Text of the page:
Leistikow: A surprising Hawkeye admission, and still much at stake

Chad Leistikow
Hawk Central

IOWA CITY, Ia. — Sometimes to look forward, you first need to look back.

And when Iowa football players re-watched Saturday’s ugly 24-15 loss to Purdue, they saw what was missing on a cold afternoon at Kinnick Stadium.


“We were just kind of flat,” senior defensive tackle Nathan Bazata said Tuesday.

Purdue's Navon Mosley (27) intercepts a pass during the Boilermakers' game against Iowa at Kinnick Stadium on Saturday, Nov. 18, 2017.

Practice was good last week, Hawkeye leaders like Josey Jewell attested.

“When it came to Saturday, it just wasn’t there,” Bazata said. “Enthusiasm wasn’t there.”

How does that happen on Senior Day?

That answer may forever remain a mystery. But it’s already become a teaching point for defensive coordinator Phil Parker. He wants to see defensive players happy for and encouraging to the offensive players and special-teamers; and vice versa.

Of course, it would help if one of those three phases would actually play well. From my seat, the Hawkeyes are 0-for-6 the past two Saturdays in losses to Wisconsin and Purdue.

“We know exactly what we did wrong,” said junior center James Daniels, who said his errant snap to Nate Stanley in the third quarter vs. Purdue probably cost Iowa a touchdown. “It’s not ability issues. It’s just us. It’s mistakes. It’s fundamental stuff.”

So, if mental focus and emotions were indeed the biggest problems Saturday against Purdue … and Iowa can regroup and rediscover those things … it has a good chance to finish the regular season with an important win.

That’s because Friday’s 3 p.m. matchup at Nebraska is going to be a lot like the subplot of many bowl games: Who really wants to be there?

Both programs undoubtedly come into the game reeling.

The Hawkeyes are 6-5, right about where the experts thought they would be but coming off their two worst performances of the season.

The Cornhuskers are 4-7, probably officially in the market for a new coach sometime Friday night.

The 10 combined wins between the schools are easily the fewest in this Black Friday rivalry since Nebraska joined the Big Ten Conference in 2011.

Will the Cornhuskers’ talented roster pull together for a “win-one-for-the-Gipper” performance in (almost certainly) Mike Riley’s final game?

“They've got a lot of pride,” Iowa coach Kirk Ferentz said Tuesday, “and we expect nothing but their best shot on Friday.”

Friday will likely mark the last time Kirk Ferentz, right, coaches against Nebraska's Mike Riley, left. Ferentz beat Riley's Cornhuskers in 2015 (28-10) and in 2016 (40-10).

For the Hawkeyes, it really is a mental game this Thanksgiving week. With a short preparation, they aren't practicing in full pads. With no school, there's extra time for film study. Come Friday, they need to find a similar passion they had entering inspired home performances against Penn State and Ohio State.

A frustrated portion of the fan base probably doesn’t want to hear this: But the Hawkeyes — favored by 3½ points in the Fox Sports 1-televised game at Memorial Stadium — still have a lot to play for.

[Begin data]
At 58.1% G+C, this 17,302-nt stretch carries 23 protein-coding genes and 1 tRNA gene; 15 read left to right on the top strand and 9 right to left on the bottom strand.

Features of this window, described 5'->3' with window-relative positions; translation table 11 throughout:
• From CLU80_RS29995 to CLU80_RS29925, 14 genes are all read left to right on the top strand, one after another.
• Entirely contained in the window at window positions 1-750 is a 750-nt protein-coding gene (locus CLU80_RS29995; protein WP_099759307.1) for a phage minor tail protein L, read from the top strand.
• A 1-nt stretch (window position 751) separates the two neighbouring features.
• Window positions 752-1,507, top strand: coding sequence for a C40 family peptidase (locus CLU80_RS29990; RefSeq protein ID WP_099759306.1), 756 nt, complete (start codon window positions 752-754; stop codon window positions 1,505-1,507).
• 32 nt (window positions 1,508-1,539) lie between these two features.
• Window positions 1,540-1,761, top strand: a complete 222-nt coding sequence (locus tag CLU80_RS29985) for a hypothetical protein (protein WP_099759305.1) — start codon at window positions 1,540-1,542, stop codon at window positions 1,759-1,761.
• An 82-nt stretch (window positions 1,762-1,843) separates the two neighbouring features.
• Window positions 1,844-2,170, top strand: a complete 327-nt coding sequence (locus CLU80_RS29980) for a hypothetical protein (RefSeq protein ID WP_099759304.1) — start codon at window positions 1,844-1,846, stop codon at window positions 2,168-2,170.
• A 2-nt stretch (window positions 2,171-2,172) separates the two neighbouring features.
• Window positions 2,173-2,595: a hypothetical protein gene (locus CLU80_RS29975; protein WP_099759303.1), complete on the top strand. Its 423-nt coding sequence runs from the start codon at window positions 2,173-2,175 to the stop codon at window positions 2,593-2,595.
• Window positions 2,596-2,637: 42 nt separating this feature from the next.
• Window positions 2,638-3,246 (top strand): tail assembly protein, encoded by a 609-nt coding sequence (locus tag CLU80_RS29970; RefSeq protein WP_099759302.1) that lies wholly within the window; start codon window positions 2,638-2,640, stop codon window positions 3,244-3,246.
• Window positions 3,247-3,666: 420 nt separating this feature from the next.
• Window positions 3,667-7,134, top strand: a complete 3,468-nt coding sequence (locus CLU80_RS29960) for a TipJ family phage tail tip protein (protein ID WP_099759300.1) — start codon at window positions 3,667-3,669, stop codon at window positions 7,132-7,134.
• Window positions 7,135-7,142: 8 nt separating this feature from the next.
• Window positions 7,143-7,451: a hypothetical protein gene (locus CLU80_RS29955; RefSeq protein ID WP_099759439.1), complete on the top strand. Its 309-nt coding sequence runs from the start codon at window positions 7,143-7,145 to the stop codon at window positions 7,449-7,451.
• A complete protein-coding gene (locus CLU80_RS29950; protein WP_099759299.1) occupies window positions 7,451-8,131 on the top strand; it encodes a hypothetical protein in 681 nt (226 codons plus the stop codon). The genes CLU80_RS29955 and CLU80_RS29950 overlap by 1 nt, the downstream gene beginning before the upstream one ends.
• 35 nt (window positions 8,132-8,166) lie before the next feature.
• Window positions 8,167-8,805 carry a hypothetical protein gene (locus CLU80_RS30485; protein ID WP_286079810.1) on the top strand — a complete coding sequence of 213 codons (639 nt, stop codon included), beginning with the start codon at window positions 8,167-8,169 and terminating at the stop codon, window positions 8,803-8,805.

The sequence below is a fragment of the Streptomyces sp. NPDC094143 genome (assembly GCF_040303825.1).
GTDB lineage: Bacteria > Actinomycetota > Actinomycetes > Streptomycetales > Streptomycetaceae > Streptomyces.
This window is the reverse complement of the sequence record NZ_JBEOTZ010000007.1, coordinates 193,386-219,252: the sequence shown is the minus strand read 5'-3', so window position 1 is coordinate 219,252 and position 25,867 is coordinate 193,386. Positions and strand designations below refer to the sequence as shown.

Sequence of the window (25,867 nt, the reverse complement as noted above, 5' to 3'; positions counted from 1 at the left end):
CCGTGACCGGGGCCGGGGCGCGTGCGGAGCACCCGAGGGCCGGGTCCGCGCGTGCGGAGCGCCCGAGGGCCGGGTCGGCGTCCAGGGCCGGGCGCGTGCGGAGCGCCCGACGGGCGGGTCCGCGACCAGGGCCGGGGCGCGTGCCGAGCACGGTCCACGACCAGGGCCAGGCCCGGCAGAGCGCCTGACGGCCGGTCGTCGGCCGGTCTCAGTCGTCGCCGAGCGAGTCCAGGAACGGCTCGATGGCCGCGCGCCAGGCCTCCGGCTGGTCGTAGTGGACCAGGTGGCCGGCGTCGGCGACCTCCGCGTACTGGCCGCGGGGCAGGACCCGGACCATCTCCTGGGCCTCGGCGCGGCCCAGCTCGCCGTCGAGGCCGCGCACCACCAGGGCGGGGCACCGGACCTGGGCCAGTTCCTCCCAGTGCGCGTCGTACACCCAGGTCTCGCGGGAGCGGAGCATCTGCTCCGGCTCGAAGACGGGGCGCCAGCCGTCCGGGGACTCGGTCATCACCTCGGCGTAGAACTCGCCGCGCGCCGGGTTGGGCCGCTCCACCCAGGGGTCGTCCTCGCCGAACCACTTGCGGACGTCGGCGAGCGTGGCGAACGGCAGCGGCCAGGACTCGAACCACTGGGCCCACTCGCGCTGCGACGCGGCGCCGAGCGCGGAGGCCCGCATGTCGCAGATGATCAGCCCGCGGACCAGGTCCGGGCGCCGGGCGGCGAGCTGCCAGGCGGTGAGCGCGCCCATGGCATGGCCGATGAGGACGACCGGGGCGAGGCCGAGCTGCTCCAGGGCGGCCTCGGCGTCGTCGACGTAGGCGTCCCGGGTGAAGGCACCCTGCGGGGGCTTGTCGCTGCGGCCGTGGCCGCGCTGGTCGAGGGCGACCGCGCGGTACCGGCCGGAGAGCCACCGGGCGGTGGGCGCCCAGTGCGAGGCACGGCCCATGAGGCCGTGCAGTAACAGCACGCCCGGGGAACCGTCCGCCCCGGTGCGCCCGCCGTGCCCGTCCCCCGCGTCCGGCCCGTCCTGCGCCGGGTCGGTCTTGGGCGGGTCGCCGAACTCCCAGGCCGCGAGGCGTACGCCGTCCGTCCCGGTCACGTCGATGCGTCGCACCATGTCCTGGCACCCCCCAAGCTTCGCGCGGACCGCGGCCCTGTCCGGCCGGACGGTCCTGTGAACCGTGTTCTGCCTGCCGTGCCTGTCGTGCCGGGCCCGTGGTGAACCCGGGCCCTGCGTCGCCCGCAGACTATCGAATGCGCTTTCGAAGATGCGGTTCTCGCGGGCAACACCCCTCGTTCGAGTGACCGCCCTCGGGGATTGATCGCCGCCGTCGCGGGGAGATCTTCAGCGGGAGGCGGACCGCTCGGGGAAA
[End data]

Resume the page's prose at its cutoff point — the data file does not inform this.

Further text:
A win Friday would give Iowa a 3-1 mark in trophy games in 2017 and a three-game win streak against the Huskers. 

“We know that these trophies are important for the program," sophomore defensive end Anthony Nelson said. "... We walk through here in the offseason. We don’t want to see empty trophy cases.”

A 7-5 regular season would meet (if not exceed) expectations for what was supposed to be a rebuilding season, especially considering Iowa has played the third-toughest schedule in the nation, according to Jeff Sagarin’s highly regarded metrics.

A win, and the Hawkeyes finish third in the Big Ten West — ahead of where most experts put them in the preseason.

An eight-win season is within reach, which would also mean the program’s first bowl victory since 2010. That 27-24 win over Missouri in the Insight Bowl, back when Ricky Stanzi was the quarterback, was the last time the Hawkeyes' final game was a victory.

“My mindset is to win the last two games,” senior running back Akrum Wadley said. “We didn’t come out with the season we wanted to have. It’s all about finishing now. Why not go (all) out the last two games? You’ve got nothing to lose.”

Iowa has won two straight in Memorial Stadium, by scores of 38-17 in 2013 and 28-20 in 2015.

Ferentz is 2-0 vs. Riley, including last year's 40-10 rout at Kinnick.

Nebraska has by far the worst defense in the Big Ten, one that has given up a combined 110 points the past two weeks.

The Hawkeyes can do this.

But first, they need to show up.

Hawkeyes columnist Chad Leistikow has covered sports for 23 years with The Des Moines Register, USA TODAY and Iowa City Press-Citizen. Follow @ChadLeistikow on Twitter.

Fizzling out?

Since Nebraska joined the Big Ten, the annual Black Friday matchup with Iowa has produced a 3-3 series split in six meetings. But this one has, by far, the fewest combined wins for each program entering the game. A look:

2011: 15 wins (Nebraska 8, Iowa 7)

2012: 14 wins (Nebraska 10, Iowa 4)

2013: 15 wins (Nebraska 8, Iowa 7)

2014: 15 wins (Nebraska 8, Iowa 7)

2015: 16 wins (Nebraska 5, Iowa 11)

2016: 16 wins (Nebraska 9, Iowa 7)

2017: 10 wins (Nebraska 4, Iowa 6)